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King Crimson - In The Court Of The Crimson King CD (album) cover

IN THE COURT OF THE CRIMSON KING

King Crimson

 

Eclectic Prog

4.60 | 2929 ratings

From Progarchives.com, the ultimate progressive rock music website

Guillermo
Prog Reviewer
5 stars I listened to this album for the first time in 1975 or 1976, and I liked it a lot, and I still like this album a lot. The cover art is fantastic, and the music is fantastic, too. In my opinion, this album represents maybe the only line-up of this band which had a better balance between the members, all very good musicians. This is really a band`s abum. K.C. was a "real 5 member band" then, in my opinion. Robert Fripp wasn`t the leader then, I think. Ian McDonald`s work in this album is very good, and maybe he is the most "dominant" musician in this album, being a musician who plays several different instruments. In fact, he appears as composer in all the songs in this album, with lyricist Peter Sinfield too. The rest of the songs are credited to the five members of the band. Michael Giles is a very good drummer, and I don`t know why he and McDonald didn`t work in other bands for a long time after being in K.C. After leaving K.C., McDonald and Giles recorded a very good duet album called "McDONALD AND GILES" (with Peter Giles on bass guitar, and guests like Steve Winwood in one song, plus Sinfield`s lyrics in one song). The "dominant" instrument in this "In the Court..." album is the Mellotron, played by McDonald. This instrument gives the music a lot of "fantasy" to the sound of the songs (I don`t know why McDonald didn`t use it in the "McDonald and Giles" album). The Mellotron became a very important instrument in the Progressive Rock Music bands. "Schizoid Man" is the "heaviest " song in this album, with Fripp still developing his very original style of playing. In this song, Greg Lake and Michael Giles play very good jazz-rock sections, with McDonald`s saxes. "I Talk to the Wind" has very good flutes by McDonald. "Epitaph" is a sad song, but very powerful, with very good arrangements, and Lake`s sensitive vocals. "Moonchild" is maybe the first example of improvisation from this band, being a compostion with verses in the beginning, and later, this song has a "jam" section, with interesting parts. The song "In the Court of the Crimson King" has the Melloton as the main instrument, and it is maybe the best song in this album.Unfortunately, after the tour for this album, this line-up split, with Lake and Giles appearing in the next album almost as "guests" with other "guests" or "session" musicians. Fripp was almost left "alone" with Sinfield, and their next albums show mainly Fripp`s musical ideas. By late 1971, Sinfield also left K.C. This first K.C. line-up was maybe the best. I think that Fripp`s ego spoiled this line-up. Maybe he didn`t like other musicians who also "shone" like him. McDonald was one of these musicians, and years later he appeared as member of FOREIGNER between 1976 and 1980, and he also had problems in that band too, as guitarist Mick Jones wanted to be the only ""musical director" in the band (which led to their most commercial and successful album called "4", but that`s another history!). After being a very important member in K.C. and Foreigner, McDonald had to leave both bands due to "different musical ideas" with the guitarists.It is a shame that some good line-ups are spoiled by egos.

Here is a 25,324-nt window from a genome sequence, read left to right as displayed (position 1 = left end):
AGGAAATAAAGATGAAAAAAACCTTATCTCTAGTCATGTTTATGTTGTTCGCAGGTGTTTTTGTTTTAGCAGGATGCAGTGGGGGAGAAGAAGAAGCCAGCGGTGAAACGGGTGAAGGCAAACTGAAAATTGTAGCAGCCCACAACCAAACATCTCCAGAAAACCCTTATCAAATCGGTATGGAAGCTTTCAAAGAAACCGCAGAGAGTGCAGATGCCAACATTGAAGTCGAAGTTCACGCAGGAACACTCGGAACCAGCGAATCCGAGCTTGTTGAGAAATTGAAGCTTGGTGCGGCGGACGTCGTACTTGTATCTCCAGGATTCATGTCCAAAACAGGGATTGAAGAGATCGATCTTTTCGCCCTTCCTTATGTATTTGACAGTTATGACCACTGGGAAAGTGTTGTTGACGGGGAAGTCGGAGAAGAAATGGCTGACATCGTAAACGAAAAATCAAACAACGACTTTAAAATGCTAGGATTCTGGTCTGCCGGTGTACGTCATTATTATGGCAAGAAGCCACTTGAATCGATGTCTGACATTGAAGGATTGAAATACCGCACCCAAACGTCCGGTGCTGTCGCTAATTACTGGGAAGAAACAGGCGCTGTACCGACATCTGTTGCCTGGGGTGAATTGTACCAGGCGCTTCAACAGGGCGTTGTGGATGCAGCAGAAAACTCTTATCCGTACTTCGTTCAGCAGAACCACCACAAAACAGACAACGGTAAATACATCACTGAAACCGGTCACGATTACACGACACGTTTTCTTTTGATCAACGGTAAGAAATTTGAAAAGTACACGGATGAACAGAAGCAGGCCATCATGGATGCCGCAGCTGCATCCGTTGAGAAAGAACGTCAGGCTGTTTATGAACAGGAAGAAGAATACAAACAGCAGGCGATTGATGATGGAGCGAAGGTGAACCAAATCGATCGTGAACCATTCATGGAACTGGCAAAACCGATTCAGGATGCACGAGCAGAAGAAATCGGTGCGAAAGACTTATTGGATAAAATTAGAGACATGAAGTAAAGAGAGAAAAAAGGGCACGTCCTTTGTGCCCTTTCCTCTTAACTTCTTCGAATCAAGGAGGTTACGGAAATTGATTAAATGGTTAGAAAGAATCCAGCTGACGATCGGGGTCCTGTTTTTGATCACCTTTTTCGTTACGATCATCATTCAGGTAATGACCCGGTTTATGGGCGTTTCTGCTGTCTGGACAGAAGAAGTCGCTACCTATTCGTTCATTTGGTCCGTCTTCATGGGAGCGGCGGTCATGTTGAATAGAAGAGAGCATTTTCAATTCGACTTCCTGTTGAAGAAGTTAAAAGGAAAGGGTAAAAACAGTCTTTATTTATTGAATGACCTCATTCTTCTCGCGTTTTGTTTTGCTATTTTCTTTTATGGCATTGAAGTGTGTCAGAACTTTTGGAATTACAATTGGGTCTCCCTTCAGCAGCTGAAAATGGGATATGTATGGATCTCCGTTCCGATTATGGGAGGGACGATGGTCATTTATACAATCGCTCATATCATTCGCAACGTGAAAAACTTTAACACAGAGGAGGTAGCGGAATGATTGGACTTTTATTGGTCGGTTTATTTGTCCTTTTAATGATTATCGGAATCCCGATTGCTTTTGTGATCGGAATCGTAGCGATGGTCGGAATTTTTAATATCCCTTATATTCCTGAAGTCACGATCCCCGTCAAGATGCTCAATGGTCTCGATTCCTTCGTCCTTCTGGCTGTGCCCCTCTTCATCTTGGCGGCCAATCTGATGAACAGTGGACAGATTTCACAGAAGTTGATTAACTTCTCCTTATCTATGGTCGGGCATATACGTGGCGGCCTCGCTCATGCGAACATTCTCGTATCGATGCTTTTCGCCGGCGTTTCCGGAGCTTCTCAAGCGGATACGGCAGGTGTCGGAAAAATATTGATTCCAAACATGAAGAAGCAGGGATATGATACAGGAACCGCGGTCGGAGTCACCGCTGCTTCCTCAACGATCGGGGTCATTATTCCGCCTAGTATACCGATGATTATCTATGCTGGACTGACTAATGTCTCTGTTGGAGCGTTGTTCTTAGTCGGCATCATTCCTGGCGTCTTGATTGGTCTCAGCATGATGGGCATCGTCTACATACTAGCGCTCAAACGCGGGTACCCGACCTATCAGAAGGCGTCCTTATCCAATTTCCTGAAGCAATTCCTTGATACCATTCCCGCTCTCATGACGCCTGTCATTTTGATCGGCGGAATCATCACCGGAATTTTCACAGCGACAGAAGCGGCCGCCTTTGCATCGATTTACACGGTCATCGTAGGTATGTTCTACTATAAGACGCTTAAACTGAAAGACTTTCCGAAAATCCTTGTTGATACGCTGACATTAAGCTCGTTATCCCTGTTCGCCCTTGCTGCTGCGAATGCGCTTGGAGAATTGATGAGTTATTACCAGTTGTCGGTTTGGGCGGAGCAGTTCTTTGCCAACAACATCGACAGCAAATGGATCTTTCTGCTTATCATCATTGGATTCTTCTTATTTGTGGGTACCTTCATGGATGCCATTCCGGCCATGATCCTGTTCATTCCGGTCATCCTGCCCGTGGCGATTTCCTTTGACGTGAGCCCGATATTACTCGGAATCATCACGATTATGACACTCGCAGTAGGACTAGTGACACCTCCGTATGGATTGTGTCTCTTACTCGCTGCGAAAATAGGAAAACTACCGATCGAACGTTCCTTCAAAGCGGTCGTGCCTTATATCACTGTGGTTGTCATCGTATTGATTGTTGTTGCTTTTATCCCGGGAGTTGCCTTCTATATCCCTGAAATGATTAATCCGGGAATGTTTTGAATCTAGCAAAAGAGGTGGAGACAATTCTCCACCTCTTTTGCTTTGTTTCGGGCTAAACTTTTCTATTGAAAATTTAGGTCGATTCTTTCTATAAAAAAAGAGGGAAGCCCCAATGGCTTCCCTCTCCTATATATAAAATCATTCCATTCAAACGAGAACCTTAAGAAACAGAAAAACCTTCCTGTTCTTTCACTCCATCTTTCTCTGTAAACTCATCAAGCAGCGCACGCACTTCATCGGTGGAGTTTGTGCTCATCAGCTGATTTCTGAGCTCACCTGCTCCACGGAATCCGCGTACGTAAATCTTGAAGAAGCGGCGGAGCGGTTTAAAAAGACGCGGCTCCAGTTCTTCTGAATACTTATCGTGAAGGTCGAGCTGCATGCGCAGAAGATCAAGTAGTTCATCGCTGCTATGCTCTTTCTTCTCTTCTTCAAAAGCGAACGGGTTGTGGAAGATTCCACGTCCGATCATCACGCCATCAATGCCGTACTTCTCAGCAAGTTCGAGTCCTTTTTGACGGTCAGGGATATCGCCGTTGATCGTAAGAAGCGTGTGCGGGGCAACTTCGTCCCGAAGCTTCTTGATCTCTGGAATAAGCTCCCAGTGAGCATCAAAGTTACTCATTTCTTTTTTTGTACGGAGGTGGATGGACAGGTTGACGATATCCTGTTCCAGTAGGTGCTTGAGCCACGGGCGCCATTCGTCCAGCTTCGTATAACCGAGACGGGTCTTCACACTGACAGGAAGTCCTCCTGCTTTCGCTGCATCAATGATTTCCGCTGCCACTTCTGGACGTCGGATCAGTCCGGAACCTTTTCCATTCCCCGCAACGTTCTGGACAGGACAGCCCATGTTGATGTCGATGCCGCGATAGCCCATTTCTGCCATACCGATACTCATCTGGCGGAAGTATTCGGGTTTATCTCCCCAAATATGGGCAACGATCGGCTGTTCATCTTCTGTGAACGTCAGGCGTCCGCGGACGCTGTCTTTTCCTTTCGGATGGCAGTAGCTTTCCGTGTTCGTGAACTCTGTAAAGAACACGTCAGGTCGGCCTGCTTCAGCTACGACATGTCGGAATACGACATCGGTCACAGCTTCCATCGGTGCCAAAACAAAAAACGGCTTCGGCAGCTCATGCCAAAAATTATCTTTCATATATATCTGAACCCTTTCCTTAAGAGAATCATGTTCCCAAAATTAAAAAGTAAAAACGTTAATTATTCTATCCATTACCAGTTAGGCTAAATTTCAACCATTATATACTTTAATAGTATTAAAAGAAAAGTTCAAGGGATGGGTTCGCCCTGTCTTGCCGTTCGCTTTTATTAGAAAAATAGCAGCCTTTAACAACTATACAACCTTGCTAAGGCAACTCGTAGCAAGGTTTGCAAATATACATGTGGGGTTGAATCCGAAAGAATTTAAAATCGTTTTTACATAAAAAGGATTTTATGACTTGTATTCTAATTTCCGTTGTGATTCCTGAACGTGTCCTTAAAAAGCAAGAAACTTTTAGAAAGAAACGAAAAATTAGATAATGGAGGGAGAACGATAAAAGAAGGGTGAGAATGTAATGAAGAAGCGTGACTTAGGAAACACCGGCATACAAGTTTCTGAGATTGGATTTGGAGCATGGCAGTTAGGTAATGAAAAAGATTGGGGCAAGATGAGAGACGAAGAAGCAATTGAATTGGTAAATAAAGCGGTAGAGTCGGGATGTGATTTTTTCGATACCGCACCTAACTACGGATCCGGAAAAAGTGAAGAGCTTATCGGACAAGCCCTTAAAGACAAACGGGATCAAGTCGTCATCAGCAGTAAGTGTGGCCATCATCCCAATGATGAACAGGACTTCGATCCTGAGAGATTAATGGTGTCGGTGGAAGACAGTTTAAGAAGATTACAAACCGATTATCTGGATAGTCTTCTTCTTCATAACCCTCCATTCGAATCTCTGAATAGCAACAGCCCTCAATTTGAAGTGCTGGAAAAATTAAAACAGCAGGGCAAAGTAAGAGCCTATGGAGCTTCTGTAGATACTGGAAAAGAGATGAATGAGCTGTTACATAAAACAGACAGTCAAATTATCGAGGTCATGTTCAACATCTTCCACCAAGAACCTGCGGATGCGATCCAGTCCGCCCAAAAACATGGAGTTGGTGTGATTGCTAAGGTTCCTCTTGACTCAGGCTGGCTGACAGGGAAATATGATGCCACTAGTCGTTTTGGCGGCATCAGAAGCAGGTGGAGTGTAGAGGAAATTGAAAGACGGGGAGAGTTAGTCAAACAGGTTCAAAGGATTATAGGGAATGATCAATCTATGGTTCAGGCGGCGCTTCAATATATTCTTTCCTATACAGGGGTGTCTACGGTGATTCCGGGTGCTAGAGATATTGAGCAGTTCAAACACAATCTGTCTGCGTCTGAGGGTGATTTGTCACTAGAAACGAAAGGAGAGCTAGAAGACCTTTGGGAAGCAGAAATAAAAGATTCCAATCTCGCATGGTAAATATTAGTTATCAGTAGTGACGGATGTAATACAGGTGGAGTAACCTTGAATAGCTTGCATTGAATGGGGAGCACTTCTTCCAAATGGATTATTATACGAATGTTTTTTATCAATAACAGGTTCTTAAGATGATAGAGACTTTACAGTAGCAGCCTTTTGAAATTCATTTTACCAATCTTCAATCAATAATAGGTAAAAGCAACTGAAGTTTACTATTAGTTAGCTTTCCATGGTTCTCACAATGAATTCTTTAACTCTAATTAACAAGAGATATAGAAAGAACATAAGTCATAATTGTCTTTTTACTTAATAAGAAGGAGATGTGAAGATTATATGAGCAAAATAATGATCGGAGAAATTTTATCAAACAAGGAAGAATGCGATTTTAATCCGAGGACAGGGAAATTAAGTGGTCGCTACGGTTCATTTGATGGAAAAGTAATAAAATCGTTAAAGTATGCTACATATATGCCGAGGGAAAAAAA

Guillermo | 5/5 |

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